The coding sequences of the extracellular domains of human EphB6 from positions 799 to 2,442 (GenBank accession number NM004445) and mouse ephrinB2 from positions 29 to 684 (GenBank accession number NM010111) were cloned in-frame upstream of the human IgG1 Fc coding sequence in expression vector pCMVh-Fc. The constructs and pcDNA3 were then transfected into CHO/dhfr cells with Lipofectamine (Invitrogen, Burlington, Ontario, Canada). The cells were cultured in selection medium, which was α-MEM without ribonucleosides and deoxyribonucleosides, but with 5% dialyzed FCS, 0.01 mM methotrexate, 0.8 mg/ml G418, and 0.1 mg/ml gentamicin. After 2 weeks of culture, well-isolated clones were handpicked and expanded in the selection medium without G418. The culture supernatants were assayed by ELISA for human IgG-Fc–positive clones, which were then expanded. The fusion proteins were isolated from their supernatants by protein A columns, analyzed with 12% SDS-PAGE to confirm their molecular sizes, and verified by N-terminal peptide sequencing.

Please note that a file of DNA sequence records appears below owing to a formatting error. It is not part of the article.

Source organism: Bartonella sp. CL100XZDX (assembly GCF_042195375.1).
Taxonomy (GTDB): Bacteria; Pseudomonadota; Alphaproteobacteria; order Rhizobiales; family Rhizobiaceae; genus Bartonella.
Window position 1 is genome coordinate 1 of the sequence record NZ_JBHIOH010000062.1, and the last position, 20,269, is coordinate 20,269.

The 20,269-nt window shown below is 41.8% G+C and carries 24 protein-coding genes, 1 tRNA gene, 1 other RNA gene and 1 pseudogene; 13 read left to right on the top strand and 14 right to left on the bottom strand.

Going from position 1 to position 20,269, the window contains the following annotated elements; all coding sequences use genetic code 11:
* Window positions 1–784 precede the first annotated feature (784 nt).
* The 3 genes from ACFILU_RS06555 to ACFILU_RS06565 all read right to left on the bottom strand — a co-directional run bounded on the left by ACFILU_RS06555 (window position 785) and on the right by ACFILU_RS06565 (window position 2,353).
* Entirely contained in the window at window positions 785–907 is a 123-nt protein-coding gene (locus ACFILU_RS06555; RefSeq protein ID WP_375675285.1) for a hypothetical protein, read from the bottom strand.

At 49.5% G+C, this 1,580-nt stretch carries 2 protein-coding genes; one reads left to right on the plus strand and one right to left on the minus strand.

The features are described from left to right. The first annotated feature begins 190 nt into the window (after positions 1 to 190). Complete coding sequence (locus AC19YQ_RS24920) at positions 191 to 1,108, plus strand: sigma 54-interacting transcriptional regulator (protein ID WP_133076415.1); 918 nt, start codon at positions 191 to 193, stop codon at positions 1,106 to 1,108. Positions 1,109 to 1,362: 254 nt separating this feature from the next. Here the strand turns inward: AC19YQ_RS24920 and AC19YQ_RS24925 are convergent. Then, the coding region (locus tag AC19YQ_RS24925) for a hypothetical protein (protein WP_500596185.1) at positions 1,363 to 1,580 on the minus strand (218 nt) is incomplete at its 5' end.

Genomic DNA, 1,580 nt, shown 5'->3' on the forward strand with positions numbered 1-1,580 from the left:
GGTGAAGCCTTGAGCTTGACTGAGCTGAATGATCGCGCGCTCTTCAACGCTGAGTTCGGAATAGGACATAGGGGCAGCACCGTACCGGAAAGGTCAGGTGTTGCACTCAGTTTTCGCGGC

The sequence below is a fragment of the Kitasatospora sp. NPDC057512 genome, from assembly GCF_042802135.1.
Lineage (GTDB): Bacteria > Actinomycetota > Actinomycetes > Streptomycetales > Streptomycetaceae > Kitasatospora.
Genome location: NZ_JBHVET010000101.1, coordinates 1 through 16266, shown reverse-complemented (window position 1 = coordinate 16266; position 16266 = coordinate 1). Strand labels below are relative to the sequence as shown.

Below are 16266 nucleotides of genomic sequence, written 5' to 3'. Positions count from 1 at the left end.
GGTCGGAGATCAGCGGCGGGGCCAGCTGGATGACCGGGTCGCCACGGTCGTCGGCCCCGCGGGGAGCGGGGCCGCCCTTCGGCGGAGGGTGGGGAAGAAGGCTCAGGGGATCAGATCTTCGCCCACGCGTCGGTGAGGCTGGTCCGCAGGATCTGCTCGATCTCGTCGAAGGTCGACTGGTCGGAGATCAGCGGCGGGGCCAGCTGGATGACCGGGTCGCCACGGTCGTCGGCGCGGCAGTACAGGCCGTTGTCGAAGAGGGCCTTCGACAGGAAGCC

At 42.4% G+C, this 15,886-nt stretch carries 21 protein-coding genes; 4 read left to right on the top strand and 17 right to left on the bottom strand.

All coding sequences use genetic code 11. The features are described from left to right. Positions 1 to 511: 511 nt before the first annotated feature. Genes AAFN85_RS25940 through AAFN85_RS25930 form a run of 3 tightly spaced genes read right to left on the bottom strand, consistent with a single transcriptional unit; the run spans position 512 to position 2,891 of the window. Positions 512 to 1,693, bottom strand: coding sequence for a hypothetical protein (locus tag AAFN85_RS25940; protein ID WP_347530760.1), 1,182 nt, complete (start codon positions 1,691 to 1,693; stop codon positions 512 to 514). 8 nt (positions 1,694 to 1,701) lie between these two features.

Flow cytometry.

Two- or three-color flow cytometry was employed for measurement of EphB6 expression in different cell populations. Cells were labeled with biotinylated anti-EphB6 mAb 4F12 followed by PE-conjugated streptavidin (Sigma-Aldrich, Oakville, Ontario, Canada) in combination with FITC-labeled anti-CD4 (clone SFCI12T4D11; Beckman Coulter Inc., Burlington, Ontario, Canada), FITC-labeled anti-CD8 (clone UCHT-4; Sigma-Aldrich), Quantum Red–labeled anti-CD45RO (clone UCHL-1; Sigma-Aldrich), FITC-labeled anti-CD45RA (clone F8-11-13; Sigma-Aldrich), FITC-labeled anti-CD20 (clone HI147; Caltag Laboratories Inc., Burlingame, California, USA), or FITC-labeled anti-CD14 (clone MO2; Beckman Coulter Inc.). Activation markers and an adhesion molecule on T cells were detected by one-color flow cytometry on MACS-purified T cells, using FITC-labeled anti-CD25 (clone M-A251), FITC-labeled anti-CD69 (clone FN50), or PE-labeled anti-CD54 (clone HA58). These mAbs were from Pharmingen (San Diego, California, USA).